How can Europe boost energy efficiency in all homes? Europe’s buildings are responsible for roughly 40% of the EU’s energy consumption and 36% of its CO2 emissions. Investing in energy-saving technologies such as smart meters, better performing materials (including next generation insulation) and digital tools can help consumers better control their energy consumption. However, even if these technologies may ultimately end up saving money over the long-run, they may nevertheless require upfront investment that puts them out of reach for families on lower incomes. Should governments step in with grants and subsidies?
What do our readers think? We had a comment come in from Pamela suggesting that energy-saving technologies should be given to poorer families for free.
To get a reaction, we put her comment to Dr Catherine Butler, Senior Lecturer in Human Geography at the University of Exeter. How would she respond to Pamela?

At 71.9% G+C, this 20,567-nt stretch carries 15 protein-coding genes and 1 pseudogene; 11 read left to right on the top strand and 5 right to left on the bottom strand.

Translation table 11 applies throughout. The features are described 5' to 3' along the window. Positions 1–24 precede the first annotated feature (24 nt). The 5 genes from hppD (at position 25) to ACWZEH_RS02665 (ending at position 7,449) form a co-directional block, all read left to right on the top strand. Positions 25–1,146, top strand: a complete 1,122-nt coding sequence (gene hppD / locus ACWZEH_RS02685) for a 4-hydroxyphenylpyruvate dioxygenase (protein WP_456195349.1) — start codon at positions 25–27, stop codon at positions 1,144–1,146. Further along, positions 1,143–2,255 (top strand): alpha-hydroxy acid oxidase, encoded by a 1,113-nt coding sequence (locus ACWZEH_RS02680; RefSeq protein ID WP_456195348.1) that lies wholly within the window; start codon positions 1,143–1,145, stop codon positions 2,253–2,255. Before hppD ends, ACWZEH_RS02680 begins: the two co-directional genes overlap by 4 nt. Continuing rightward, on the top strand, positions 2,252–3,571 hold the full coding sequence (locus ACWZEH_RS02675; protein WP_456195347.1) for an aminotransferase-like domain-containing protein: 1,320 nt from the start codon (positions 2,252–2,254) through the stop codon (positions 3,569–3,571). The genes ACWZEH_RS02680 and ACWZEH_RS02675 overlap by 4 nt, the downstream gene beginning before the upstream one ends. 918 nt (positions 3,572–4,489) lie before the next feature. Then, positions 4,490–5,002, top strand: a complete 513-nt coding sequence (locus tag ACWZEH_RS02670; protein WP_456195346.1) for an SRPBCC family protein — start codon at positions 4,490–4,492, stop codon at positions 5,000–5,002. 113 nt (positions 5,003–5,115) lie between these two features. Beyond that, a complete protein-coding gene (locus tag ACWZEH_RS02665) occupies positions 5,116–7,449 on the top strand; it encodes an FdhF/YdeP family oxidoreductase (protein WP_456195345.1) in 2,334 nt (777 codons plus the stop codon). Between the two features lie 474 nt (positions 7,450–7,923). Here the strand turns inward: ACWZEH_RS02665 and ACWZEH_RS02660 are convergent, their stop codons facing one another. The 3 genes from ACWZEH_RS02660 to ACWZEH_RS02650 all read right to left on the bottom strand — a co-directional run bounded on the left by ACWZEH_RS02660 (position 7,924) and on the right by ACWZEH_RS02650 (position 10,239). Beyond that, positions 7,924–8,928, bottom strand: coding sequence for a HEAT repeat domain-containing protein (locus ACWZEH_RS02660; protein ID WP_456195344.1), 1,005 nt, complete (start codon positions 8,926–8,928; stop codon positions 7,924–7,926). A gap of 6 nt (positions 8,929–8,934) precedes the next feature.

For another perspective, we put the same comment to Bent Madsen, President of Housing Europe, the European Federation of Public, Cooperative and Social Housing. What would he say?
We also put Pamela’s comment to Monica Frassoni, former Green MEP and currently President of the European Alliance to Save Energy (UE-ASE). What would she say to Pamela?
Next up, we had a comment from Wasim, who thinks the idea of giving energy-saving technologies away for free is crazy because no government can afford such a huge investment. Is he right?
What would Dr Catherine Butler from the University of Exeter say?
How would Bent Madsen from Housing Europe respond?
Finally, how would Monica Frassoni from the European Alliance to Save Energy react to the idea that governments cannot afford the kind of housebuilding and renovation programme she advocates?
Should poor families be given energy-saving technologies for free? Can governments afford it? Let us know your thoughts and comments in the form below and we’ll take them to policymakers and experts for their reactions!